Report Concerning Typical Prosthetic Applications To Armless Children

Kurt Lindemann, M.D. Ernst Marquardt, M.D.

(The following article by Drs. Lindemann and Marquardt, of the University of Heidelberg's Orthopedic Clinic, appeared in the August, 1962 issue of Die Rehabilitation, a publication of the German Association for the Rehabilitation of the Disabled.)

This report presents a condensed discussion concerning the provision of prostheses for armless children.

Leading authorities have stated that physical power potential is inadequate for actuating a prosthesis in case of a missing arm or the presence of small buds. This is pointed out in the Annual Report of the Child Amputee Prosthetics Project, University of California at Los Angeles, in 1959.

Since these children do not possess adequate physical strength of their own, their prostheses must be actuated by external power. The pneumatic prosthesis is, of course, one of the proven sources of external power. Our experience is based on 80 bilateral arm amputees who have been provided with pneumatic prostheses in our clinic since 1949. This group includes 11 bilateral shoulder-disarticulation cases (several armless), four with little fingers directly attached to the shoulder (phoco-raelia), and 25 bilateral above-elbow amputees.

Our personal experience leads us to believe that we may safely discuss a "standard" externally powered prosthesis for the upper-extremity juvenile amputee. We have found that application of such a "standard" prosthesis has produced successful results in children only two and three years of age. Within a period of from two weeks to two months, the toddlers have learned to utilize their prosthetic arms and hands for playing and eating.

In these cases a sound basis for rehabilitation has been established. It is our plan to follow up these early steps with what we hope will be successful provisions for the schooling, professional education and social integration of the children. By using the prosthesis on an increased and varied daily basis, the repeated performance of the grasping act serves to improve the child's intelligence (sic).

There can be no doubt that severe limb malformations have increased remarkably in Germany as well as in other European countries (Sweden, England). Consequently, it must be expected that many children who are completely without arras, or whose remaining limb segments are insufficient for the performance of necessary acts, will require prosthetic care. During a child's first year following birth, training measures are necessary for the limb buds, the musculature of the shoulder girdle, the feet and the toes, and also to create flexibility of the lower extremities. If prosthetic application is required, it should be initiated as soon as possible. Fitting and subsequent efficient operation of the prosthesis will be very difficult, however, if the stump or the limb buds are excessively short.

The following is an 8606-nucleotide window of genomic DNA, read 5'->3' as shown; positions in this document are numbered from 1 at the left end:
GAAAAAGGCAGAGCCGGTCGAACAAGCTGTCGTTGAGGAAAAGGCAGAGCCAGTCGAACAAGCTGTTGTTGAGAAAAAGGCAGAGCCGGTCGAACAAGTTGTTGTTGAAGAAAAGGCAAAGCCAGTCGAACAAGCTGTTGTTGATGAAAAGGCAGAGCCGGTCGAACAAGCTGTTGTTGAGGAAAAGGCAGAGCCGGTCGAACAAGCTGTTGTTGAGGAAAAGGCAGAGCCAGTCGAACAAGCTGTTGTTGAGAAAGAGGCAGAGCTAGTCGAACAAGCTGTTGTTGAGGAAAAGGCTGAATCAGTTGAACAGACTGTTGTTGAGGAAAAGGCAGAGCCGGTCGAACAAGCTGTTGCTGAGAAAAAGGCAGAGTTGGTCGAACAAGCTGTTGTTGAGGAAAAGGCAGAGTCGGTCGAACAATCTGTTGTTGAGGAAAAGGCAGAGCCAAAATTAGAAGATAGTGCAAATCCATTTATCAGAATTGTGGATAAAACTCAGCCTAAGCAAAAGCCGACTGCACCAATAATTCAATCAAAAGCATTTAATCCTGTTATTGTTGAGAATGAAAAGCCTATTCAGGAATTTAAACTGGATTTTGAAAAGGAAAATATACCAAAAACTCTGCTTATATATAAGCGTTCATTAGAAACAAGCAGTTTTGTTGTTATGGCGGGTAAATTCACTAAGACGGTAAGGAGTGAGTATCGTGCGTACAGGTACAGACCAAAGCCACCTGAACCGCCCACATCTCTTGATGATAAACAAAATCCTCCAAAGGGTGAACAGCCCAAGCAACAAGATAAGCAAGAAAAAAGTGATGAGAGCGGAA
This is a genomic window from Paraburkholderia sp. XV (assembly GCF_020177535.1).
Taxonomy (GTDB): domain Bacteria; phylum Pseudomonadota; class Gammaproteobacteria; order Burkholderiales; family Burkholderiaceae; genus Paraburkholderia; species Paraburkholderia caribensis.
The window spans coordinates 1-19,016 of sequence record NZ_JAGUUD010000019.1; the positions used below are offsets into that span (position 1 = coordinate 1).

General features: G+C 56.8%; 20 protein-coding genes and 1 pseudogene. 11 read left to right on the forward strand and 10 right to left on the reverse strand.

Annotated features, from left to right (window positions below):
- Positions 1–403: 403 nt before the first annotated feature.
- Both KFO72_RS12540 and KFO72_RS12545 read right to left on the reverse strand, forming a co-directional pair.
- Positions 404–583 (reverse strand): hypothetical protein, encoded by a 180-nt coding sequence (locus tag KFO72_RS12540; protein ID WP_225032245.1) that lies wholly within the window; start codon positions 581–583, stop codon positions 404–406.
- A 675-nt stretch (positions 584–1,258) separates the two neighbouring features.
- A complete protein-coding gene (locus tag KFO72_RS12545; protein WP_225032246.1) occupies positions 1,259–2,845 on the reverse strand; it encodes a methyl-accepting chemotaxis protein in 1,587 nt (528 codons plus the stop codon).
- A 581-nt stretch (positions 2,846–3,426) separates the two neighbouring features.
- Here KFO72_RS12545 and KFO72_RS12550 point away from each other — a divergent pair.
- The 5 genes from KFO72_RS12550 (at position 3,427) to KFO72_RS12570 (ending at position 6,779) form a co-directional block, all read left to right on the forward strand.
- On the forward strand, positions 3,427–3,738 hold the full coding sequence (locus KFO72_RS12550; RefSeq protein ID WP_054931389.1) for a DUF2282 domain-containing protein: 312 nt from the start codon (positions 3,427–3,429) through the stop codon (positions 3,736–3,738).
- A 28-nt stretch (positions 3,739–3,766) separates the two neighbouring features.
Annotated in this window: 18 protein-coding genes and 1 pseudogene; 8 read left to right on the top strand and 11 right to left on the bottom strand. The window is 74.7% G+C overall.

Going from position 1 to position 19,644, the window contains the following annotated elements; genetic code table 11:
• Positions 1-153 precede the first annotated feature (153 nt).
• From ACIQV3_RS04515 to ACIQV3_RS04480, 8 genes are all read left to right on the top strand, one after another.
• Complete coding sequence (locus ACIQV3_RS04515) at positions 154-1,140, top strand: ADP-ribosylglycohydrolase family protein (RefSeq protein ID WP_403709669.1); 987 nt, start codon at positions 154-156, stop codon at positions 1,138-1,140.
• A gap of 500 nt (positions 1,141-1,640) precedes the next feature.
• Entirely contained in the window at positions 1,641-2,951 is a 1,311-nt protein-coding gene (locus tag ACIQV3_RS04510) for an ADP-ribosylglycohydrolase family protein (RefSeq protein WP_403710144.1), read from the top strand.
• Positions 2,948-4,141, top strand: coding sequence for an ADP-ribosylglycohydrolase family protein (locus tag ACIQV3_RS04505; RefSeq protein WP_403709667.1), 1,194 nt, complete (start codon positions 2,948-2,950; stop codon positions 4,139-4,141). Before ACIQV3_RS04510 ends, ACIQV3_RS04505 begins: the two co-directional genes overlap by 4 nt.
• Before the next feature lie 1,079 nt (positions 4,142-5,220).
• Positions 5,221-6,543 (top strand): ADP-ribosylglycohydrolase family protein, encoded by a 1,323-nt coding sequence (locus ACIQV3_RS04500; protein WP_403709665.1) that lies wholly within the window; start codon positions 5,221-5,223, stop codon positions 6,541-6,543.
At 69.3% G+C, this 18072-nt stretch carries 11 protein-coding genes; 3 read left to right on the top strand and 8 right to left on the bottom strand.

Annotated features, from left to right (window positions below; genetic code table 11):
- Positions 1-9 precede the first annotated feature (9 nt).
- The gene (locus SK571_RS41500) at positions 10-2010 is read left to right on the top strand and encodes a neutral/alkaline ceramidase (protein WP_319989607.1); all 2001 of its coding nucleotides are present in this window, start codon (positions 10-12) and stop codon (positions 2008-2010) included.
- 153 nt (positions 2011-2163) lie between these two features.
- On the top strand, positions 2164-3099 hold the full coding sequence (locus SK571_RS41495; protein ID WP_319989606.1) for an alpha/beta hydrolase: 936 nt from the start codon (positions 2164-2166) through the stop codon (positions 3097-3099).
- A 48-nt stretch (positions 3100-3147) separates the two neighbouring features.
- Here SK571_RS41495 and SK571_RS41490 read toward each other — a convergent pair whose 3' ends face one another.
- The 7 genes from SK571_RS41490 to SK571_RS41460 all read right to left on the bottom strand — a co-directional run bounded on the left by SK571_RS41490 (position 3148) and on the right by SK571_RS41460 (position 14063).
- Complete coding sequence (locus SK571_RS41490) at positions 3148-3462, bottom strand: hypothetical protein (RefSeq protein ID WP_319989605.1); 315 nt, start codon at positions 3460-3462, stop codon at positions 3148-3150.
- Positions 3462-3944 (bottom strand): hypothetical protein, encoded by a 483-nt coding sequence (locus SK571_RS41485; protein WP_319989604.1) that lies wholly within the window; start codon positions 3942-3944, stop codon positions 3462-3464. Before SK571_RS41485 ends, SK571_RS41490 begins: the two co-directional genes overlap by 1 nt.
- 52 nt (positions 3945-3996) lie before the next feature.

Initial Fitting

We began to fit small children with prostheses in 1957. The initial fitting took place in the spring of that year-a right-side pneumatic prosthesis for a five-year-old child. At the age of four, the patient had received an active grasping arm from H. Kessler of New Jersey. The arm enabled him to grasp and hold light objects but not to play and eat. In referring the child to us, the Kessler representative inquired if improved performance could be achieved by a pneumatic method.

We were able to answer the question affirmatively. The hook was replaced with a pneumatic child's hand and the passive wrist unit with one that was pneumatically controlled. The child experienced no difficulties in operating the prosthesis and was able to eat with a regular spoon after three days. This favorable outcome encouraged us to continue the provision of pneumatic power for armless children.

Our observations of children playing, eating, writing and painting while wearing a pneumatic prosthesis and our experience with contact valves in the muscle control of below-elbow prostheses motivated us to substitute pulling valves for the pressure valves originally used. Through this substitution, the application of harnesses for pneumatic prostheses was considerably simplified and, significantly, improved control was achieved by utilizing the sensitivity of the skin and the muscle to which the valve control was attached.